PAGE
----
I didn’t want to need anymore. I didn’t want to need acceptance, companionship. I had resolved to not need to feel important or worthy; solely self-sufficient. I vowed to not need emotionally or even physically.
I walked into that hospital fully prepared. My labor and delivery bag included my day planner – complete with itineraries and contact lists. I had a freezer stocked with food, my fast and easy recipes were lined up on the counter for my return. I had the number to call strangers to bring me food if I ran out of strength. (Strangers feel safer than friends sometimes). My nursery was prepped with everything needed for a newborn. I had arranged toys and entertainment for my other two munchkins. Color coordinated pages of activities and time slotted chores where at the helm of this transition. I had it all planned out, every step. I was prepared to not need.
But I wasn’t prepared for her.
Less than 12 hours after checking into the hospital my life was in jeopardy. My feet were numb, my head was dizzy, my eyes blurry and I had absolutely no control over anything. There were male doctors and nurses placing sticky probes all over my chest. (Can I just admit that was intimidating in and of itself….) There were other nurses shouting out my blood type over and over again. My room number was broadcasted to the ENTIRE hospital and everyone was invited to join (and I mean EVERYONE). Then there was my obstetrician and her obstetrician friend probing, pushing, tugging, scraping my … well my other extremely private and vulnerable place. Then there was the Anesthesiologist rearranging the iv sticking out of my back (luckily I was numb and couldn’t really feel the pain) but his hands were there none the less. There were two more nurses to my left strapping down my arm, poking needles into my perforated skin. And yes, even janitors were there rearranging the walls!!!
I was vulnerable to an outcome I had absolutely no control over.
But she was different. She was gentle, steady, and she wasn’t searching for anything. She just was. She simply slipped her hand in mine and didn’t let go. She stood calm. I don’t know her, I don’t know her character or even her history. I only know her first name and her deep blue eyes. The room seemed to still for a moment while I allowed myself to notice.
I needed her.
Hours earlier I had resolved not to even acknowledge my needs. But suddenly I realized I needed her. She stood there with no other purpose than to hold my hand. She held my vulnerabilities – the emotional ones I was ignoring. She watched my vulnerabilities bleed all over the floor and make a colossal mess. I was exposed to her and she held on. She didn’t let go, she didn’t let go despite my hemorrhage of fear.
It was unfamiliar to be that out of control and exposed and yet feel so …cared for. I hate vulnerability but I crave touch, connection.
Vulnerability is the exposure of your true self. Being vulnerable is stepping out of the familiar into the unknown just as you are. It means being unfiltered. Vulnerability is expressive. It is being aware of your feelings, your dreams, your fears and disappointments. It’s exposure to both the embrace and the attack. Please hear me, I am not saying you must be open and exposed to the whole world all of the time, but you do need to be aware of yourself and open to someone somewhere… or you’ll disappear. You can’t be open to the embrace and not to the attack, they can’t be separated. You can’t wall off from vulnerability and still be whole.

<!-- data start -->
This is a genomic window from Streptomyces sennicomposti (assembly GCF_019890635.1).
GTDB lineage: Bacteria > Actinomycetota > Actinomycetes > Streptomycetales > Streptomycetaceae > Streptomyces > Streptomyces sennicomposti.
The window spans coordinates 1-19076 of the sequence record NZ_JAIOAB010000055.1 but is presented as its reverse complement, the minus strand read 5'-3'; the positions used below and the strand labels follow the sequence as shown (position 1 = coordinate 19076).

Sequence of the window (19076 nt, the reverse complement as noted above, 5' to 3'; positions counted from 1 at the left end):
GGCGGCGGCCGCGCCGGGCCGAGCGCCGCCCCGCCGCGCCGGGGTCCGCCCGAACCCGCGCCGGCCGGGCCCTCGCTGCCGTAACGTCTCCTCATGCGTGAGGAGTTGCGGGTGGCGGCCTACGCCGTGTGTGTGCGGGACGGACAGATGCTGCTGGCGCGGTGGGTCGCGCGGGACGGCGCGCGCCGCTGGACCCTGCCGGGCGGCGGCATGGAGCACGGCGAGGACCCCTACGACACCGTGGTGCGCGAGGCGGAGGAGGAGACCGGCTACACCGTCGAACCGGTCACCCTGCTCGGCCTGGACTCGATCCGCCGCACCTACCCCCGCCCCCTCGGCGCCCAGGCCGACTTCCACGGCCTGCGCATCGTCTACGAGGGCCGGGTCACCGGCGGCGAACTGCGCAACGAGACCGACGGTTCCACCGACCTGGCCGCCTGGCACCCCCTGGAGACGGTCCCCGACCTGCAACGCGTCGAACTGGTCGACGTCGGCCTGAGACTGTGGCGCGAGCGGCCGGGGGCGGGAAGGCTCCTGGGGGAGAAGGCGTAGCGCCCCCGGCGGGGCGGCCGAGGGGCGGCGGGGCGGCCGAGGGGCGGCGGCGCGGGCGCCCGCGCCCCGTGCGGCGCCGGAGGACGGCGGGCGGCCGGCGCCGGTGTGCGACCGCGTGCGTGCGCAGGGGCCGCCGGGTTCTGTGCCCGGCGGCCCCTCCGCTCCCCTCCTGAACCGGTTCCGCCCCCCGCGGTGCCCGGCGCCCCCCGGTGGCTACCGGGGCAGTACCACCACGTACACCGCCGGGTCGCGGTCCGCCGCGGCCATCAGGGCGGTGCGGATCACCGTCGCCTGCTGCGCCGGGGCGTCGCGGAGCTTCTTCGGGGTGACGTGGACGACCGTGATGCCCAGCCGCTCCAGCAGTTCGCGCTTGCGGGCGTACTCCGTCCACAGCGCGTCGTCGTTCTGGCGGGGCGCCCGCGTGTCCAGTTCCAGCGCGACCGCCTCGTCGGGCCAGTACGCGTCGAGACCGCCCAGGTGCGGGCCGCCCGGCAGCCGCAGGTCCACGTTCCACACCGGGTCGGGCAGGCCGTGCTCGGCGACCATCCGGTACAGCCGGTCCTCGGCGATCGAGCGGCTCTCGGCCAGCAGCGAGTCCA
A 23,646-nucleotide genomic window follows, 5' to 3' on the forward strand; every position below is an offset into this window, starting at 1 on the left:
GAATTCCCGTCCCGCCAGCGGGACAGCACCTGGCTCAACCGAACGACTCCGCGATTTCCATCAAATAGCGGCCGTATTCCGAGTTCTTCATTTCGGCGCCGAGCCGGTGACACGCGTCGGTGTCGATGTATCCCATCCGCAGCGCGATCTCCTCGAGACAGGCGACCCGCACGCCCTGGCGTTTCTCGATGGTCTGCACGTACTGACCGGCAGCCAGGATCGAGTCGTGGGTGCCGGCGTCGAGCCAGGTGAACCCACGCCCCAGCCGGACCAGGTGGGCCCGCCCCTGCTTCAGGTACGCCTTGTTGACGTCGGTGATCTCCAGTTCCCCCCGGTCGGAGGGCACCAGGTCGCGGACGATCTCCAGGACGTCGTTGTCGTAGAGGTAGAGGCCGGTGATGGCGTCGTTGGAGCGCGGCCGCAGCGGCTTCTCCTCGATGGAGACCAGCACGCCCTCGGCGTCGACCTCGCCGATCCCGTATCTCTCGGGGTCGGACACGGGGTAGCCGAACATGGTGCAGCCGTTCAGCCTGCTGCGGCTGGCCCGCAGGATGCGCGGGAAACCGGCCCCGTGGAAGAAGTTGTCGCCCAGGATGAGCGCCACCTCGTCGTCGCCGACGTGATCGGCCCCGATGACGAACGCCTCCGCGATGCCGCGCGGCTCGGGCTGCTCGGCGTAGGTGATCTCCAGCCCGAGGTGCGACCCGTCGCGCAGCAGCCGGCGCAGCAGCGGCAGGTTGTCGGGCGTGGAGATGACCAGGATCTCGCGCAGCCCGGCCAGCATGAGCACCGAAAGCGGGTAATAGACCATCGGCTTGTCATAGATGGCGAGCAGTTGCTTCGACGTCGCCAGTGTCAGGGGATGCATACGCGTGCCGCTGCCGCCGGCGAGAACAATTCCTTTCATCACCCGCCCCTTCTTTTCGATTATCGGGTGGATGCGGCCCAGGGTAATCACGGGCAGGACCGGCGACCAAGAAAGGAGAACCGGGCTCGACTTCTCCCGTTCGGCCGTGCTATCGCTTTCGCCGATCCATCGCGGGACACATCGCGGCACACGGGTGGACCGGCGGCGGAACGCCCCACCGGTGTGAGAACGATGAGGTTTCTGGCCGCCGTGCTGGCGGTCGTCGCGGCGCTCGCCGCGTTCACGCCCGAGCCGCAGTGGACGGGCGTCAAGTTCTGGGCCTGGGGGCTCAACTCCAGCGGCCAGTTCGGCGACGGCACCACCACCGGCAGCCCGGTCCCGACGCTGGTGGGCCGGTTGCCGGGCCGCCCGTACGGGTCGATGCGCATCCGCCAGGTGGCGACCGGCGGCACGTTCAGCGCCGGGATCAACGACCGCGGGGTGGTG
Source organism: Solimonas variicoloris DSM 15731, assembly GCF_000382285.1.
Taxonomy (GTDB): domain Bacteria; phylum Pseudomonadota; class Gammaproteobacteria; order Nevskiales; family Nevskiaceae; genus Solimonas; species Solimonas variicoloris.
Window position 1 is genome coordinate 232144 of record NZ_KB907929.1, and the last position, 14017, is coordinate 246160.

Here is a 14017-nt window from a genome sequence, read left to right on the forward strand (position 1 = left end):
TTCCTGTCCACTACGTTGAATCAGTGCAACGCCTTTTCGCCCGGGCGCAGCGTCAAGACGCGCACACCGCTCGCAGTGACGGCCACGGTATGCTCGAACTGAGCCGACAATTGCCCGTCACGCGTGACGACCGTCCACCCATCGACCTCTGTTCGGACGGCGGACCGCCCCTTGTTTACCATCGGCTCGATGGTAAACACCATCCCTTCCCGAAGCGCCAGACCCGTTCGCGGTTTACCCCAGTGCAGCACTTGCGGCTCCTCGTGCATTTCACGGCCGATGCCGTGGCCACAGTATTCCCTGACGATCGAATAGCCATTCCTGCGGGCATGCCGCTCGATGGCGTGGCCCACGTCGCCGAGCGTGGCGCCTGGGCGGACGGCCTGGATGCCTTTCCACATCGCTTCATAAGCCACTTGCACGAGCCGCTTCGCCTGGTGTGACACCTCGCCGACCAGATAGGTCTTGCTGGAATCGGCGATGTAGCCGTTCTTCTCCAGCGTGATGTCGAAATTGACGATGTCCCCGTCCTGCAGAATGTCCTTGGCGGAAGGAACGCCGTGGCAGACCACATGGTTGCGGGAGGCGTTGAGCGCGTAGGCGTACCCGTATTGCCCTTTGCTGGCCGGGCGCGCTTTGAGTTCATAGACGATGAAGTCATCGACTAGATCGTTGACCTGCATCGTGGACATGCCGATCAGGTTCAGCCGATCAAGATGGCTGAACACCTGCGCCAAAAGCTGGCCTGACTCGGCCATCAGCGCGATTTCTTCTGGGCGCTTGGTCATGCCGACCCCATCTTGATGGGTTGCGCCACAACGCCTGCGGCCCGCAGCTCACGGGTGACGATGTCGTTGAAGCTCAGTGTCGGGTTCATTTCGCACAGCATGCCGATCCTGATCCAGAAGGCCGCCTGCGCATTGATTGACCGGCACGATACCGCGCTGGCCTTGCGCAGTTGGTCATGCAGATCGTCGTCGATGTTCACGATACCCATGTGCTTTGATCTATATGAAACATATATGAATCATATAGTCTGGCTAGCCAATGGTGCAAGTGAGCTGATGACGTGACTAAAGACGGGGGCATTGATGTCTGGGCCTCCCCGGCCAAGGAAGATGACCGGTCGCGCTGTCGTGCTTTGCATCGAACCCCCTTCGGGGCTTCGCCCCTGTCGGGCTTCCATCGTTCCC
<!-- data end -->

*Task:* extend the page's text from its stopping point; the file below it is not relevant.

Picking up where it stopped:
My experiences with vulnerability have not all been so … touching. In fact many of them have been just the opposite. I have opened up and shared the depths of my soul to many and some of them have turned their back. Oh we punish ourselves for being vulnerable don’t we? When we share the messy, the scary, with someone and they shrug their shoulders and walk away; we’re left exposed and hurting. We then kick ourselves and use that as an excuse to continue the lie that we are worthless, we aren’t loveable, we aren’t wanted. We determine to be “stronger” next time and we vow harder and with a tighter jaw to not let the vulnerabilities out. We strive (sometimes to death) to appear loveable, to appear worthy of connection, to be want-able and perfect; only to feel toxic inside.
In those moments of physical chaos and darkness my eyes were opened to the fact that my needs, my vulnerabilities, my messiness are the essence of my authenticity. That nurse taught me through vulnerability I can find connection and it’s worth the risk. Not all connection is going to look or feel a certain way and will it always look the same. She held my hand and stood with me as I faced one of the scariest times in my life and then with the passing of a shift it ended. I haven’t been the same since. Even on the brink of darkness – death, in the middle of the mess, you are worthy of connection. You are worthy of acceptance and companionship.
I found myself at the end of that hemorrhage. Transfused with new life and revived, my essence emerged. I left that hospital authentically connected. Connected to my imperfections, my dreams, my needs… my character. Nothing has been the same since; relationships have beckoned authentic boundaries, duties have revealed true passions and time… well, time has become my barometer. Don’t wait, don’t hide.
“Open up before God, keep nothing back; He’ll do whatever needs to be done: He’ll validate your life in the clear light of day and stamp you with approval at high noon.” ~Ps. 37:5-6 (Msg)
*This post originally appeared on Faith2Shine in January 2014 And is linking up with Suzanne Eller for #livefreeThursday today, Feb. 26, 2015